We do not know where he comes from or where he’s going. Little is known about Wilcox (Guillaume Tremblay), the main protagonist that gives his name to the film, apart from the fact that he’s dressed as a military man, and that he avoids crowds and populated areas. We see how he wanders through suburban and rural areas in search of a place to sleep. Sometimes, we follow him closely and at others, we observe him from a distance. Without dialogue and bathed in an unusual film score, we have a feature film of just over an hour where, to a large extent, we hear nothing of the surrounding environment or of what is being said. Instead, viewers are immersed in a Lynchian atmosphere worthy of Eraserhead.
Denis Côté, director of Ghost Town Anthology, screened during last year’s edition of Americana, made an enigmatic, alienating and abstract feature. In a film where improvisation was sought to get the maximum truth out of the filmed sequences, we see how this reality contrasts with an abstraction of form. The final result sits somewhere between mystery and uncertainty, and attracts and pushes away viewers in equal parts. The Canadian filmmaker wanted his viewer to get lost in this limbo of sensations and unanswered questions that he deliberately shatters and reconstructs.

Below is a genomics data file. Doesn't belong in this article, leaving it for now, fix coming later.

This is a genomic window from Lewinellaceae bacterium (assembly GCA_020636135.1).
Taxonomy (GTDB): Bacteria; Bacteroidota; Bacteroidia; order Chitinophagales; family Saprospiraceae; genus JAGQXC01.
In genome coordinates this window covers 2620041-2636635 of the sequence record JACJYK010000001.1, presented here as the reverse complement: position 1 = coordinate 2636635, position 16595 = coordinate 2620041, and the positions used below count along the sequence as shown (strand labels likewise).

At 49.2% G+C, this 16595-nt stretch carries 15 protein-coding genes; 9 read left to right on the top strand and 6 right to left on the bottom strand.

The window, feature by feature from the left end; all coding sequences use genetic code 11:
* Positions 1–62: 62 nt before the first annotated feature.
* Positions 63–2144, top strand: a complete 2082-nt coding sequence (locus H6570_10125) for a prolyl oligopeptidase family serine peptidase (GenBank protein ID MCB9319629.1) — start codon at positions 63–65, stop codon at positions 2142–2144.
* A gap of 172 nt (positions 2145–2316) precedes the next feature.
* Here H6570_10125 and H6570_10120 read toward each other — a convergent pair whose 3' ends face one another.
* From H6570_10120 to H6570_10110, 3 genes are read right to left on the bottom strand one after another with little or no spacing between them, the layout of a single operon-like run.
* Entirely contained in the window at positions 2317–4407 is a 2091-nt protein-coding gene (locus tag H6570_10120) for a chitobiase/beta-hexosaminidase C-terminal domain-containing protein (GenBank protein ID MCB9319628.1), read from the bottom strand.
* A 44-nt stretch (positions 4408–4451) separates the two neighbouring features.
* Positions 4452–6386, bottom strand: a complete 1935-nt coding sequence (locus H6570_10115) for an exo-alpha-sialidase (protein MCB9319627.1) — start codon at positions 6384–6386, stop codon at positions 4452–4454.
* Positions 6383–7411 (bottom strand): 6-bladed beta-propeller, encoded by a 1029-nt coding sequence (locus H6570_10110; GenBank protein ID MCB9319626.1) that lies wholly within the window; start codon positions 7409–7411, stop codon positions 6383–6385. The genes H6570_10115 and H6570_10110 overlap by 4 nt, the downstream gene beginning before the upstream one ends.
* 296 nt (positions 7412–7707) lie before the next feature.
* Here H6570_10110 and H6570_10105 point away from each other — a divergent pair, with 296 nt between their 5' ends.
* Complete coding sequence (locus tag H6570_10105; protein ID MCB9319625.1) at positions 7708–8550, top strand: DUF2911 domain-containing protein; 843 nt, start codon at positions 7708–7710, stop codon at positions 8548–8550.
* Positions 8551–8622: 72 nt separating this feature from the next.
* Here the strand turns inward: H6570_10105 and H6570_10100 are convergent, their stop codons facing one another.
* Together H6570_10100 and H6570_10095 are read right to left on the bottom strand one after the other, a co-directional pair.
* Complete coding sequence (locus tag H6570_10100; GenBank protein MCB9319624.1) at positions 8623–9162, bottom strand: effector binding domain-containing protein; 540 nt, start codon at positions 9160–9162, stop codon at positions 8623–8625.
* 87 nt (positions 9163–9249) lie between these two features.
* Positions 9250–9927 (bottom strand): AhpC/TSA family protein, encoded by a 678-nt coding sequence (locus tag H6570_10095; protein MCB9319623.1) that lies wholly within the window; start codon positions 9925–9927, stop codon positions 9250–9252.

The uniqueness of this piece could earn it the label of experimental film, since not being able to listen to what you see is something far from the standards and canons of the film industry. Côté is one of those filmmakers who manage to produce and present bold films that are totally unique in their genre. Wilcox is the exception that proves the rule.